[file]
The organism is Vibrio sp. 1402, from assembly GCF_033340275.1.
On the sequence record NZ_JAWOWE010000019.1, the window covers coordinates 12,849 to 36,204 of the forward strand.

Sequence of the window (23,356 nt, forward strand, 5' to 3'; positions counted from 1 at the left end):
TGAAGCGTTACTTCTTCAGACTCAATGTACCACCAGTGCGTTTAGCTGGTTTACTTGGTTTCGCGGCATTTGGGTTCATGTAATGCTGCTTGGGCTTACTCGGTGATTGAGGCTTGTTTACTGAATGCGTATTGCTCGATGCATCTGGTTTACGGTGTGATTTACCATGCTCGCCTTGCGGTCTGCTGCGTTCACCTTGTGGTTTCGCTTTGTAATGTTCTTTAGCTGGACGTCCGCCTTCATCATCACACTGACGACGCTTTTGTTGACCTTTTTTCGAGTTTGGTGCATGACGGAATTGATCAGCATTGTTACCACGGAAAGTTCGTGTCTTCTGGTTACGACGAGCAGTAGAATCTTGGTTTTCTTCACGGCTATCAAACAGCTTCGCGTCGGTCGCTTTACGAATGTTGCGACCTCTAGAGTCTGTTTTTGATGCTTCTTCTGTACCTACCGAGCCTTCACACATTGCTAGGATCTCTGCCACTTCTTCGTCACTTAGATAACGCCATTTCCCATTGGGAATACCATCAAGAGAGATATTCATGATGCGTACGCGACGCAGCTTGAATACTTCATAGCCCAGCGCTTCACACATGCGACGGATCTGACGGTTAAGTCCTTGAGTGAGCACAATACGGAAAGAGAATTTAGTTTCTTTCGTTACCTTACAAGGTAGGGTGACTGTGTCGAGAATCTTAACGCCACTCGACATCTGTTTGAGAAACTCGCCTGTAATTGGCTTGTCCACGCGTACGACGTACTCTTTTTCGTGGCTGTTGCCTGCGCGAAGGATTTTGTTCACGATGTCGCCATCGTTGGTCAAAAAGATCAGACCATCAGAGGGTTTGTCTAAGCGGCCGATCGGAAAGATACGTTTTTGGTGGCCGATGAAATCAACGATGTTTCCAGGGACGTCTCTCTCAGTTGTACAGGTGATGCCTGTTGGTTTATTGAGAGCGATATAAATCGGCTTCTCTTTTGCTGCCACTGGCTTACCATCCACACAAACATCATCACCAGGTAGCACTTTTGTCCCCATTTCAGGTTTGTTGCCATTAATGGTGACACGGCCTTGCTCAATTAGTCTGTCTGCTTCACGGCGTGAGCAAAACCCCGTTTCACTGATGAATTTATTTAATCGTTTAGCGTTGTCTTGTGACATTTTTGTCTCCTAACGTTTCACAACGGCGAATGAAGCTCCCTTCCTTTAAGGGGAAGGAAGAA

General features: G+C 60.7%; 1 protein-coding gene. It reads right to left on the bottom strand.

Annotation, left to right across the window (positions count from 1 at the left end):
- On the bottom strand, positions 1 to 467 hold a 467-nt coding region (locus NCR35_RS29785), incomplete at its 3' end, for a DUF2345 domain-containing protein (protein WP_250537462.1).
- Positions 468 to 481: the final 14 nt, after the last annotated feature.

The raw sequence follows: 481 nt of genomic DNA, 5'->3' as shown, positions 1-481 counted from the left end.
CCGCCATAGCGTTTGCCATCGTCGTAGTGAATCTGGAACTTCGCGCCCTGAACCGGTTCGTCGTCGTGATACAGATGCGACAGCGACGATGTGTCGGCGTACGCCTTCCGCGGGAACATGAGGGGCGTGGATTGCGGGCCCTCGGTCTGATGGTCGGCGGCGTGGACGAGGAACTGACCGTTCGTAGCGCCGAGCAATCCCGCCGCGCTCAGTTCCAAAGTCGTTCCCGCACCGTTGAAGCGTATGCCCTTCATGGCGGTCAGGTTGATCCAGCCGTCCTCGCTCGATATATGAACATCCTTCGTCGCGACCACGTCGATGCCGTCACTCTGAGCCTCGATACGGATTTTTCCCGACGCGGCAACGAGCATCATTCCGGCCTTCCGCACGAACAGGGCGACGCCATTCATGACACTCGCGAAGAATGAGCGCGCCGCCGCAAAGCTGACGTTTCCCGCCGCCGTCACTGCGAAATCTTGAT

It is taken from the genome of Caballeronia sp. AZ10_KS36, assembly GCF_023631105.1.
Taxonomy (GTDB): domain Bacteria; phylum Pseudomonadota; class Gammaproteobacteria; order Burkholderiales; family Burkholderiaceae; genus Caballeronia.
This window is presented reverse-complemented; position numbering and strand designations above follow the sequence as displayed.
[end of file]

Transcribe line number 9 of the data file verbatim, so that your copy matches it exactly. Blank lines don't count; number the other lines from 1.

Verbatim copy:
The raw sequence follows: 481 nt of genomic DNA, 5'->3' as shown, positions 1-481 counted from the left end.